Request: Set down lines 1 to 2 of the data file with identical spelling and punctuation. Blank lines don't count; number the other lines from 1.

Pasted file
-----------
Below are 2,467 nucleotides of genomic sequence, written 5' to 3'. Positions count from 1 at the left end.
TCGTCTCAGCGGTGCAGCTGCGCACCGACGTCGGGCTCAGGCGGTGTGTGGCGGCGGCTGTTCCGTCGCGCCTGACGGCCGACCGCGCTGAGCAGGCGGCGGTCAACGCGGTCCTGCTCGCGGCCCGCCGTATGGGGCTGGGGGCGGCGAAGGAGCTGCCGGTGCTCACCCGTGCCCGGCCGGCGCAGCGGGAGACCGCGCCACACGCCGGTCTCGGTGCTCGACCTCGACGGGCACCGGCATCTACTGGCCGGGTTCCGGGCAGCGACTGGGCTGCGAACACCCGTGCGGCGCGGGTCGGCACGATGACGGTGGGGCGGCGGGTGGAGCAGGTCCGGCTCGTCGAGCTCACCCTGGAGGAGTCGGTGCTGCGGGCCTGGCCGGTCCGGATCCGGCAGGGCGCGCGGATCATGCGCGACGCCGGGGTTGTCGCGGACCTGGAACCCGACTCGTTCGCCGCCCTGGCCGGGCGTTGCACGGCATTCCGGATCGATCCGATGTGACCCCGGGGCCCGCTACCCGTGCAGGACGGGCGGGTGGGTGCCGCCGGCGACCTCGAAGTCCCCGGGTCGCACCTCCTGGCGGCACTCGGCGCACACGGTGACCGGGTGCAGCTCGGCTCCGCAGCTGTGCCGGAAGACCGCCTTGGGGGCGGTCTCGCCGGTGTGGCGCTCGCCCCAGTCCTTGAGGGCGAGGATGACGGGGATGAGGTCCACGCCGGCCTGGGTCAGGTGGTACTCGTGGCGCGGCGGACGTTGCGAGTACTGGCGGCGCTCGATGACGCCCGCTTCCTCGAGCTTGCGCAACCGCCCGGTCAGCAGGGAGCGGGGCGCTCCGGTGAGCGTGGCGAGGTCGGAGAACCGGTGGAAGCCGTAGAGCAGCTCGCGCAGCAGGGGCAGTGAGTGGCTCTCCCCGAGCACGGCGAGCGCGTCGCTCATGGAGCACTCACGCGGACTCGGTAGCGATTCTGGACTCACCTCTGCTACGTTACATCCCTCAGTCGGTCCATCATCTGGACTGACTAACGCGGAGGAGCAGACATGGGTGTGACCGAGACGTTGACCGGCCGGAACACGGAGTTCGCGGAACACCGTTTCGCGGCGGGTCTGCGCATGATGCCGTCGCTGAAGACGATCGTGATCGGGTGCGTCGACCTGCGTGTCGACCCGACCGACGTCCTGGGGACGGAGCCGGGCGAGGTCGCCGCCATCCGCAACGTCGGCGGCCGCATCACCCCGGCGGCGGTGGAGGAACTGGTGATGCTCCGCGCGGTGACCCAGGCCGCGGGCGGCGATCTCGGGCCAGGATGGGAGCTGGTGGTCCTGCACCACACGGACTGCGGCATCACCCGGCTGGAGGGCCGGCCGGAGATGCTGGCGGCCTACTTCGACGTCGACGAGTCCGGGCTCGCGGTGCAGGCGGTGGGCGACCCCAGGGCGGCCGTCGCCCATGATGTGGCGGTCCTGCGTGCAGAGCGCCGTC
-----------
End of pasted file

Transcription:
Below are 2,467 nucleotides of genomic sequence, written 5' to 3'. Positions count from 1 at the left end.
TCGTCTCAGCGGTGCAGCTGCGCACCGACGTCGGGCTCAGGCGGTGTGTGGCGGCGGCTGTTCCGTCGCGCCTGACGGCCGACCGCGCTGAGCAGGCGGCGGTCAACGCGGTCCTGCTCGCGGCCCGCCGTATGGGGCTGGGGGCGGCGAAGGAGCTGCCGGTGCTCACCCGTGCCCGGCCGGCGCAGCGGGAGACCGCGCCACACGCCGGTCTCGGTGCTCGACCTCGACGGGCACCGGCATCTACTGGCCGGGTTCCGGGCAGCGACTGGGCTGCGAACACCCGTGCGGCGCGGGTCGGCACGATGACGGTGGGGCGGCGGGTGGAGCAGGTCCGGCTCGTCGAGCTCACCCTGGAGGAGTCGGTGCTGCGGGCCTGGCCGGTCCGGATCCGGCAGGGCGCGCGGATCATGCGCGACGCCGGGGTTGTCGCGGACCTGGAACCCGACTCGTTCGCCGCCCTGGCCGGGCGTTGCACGGCATTCCGGATCGATCCGATGTGACCCCGGGGCCCGCTACCCGTGCAGGACGGGCGGGTGGGTGCCGCCGGCGACCTCGAAGTCCCCGGGTCGCACCTCCTGGCGGCACTCGGCGCACACGGTGACCGGGTGCAGCTCGGCTCCGCAGCTGTGCCGGAAGACCGCCTTGGGGGCGGTCTCGCCGGTGTGGCGCTCGCCCCAGTCCTTGAGGGCGAGGATGACGGGGATGAGGTCCACGCCGGCCTGGGTCAGGTGGTACTCGTGGCGCGGCGGACGTTGCGAGTACTGGCGGCGCTCGATGACGCCCGCTTCCTCGAGCTTGCGCAACCGCCCGGTCAGCAGGGAGCGGGGCGCTCCGGTGAGCGTGGCGAGGTCGGAGAACCGGTGGAAGCCGTAGAGCAGCTCGCGCAGCAGGGGCAGTGAGTGGCTCTCCCCGAGCACGGCGAGCGCGTCGCTCATGGAGCACTCACGCGGACTCGGTAGCGATTCTGGACTCACCTCTGCTACGTTACATCCCTCAGTCGGTCCATCATCTGGACTGACTAACGCGGAGGAGCAGACATGGGTGTGACCGAGACGTTGACCGGCCGGAACACGGAGTTCGCGGAACACCGTTTCGCGGCGGGTCTGCGCATGATGCCGTCGCTGAAGACGATCGTGATCGGGTGCGTCGACCTGCGTGTCGACCCGACCGACGTCCTGGGGACGGAGCCGGGCGAGGTCGCCGCCATCCGCAACGTCGGCGGCCGCATCACCCCGGCGGCGGTGGAGGAACTGGTGATGCTCCGCGCGGTGACCCAGGCCGCGGGCGGCGATCTCGGGCCAGGATGGGAGCTGGTGGTCCTGCACCACACGGACTGCGGCATCACCCGGCTGGAGGGCCGGCCGGAGATGCTGGCGGCCTACTTCGACGTCGACGAGTCCGGGCTCGCGGTGCAGGCGGTGGGCGACCCCAGGGCGGCCGTCGCCCATGATGTGGCGGTCCTGCGTGCAGAGCGCCGTC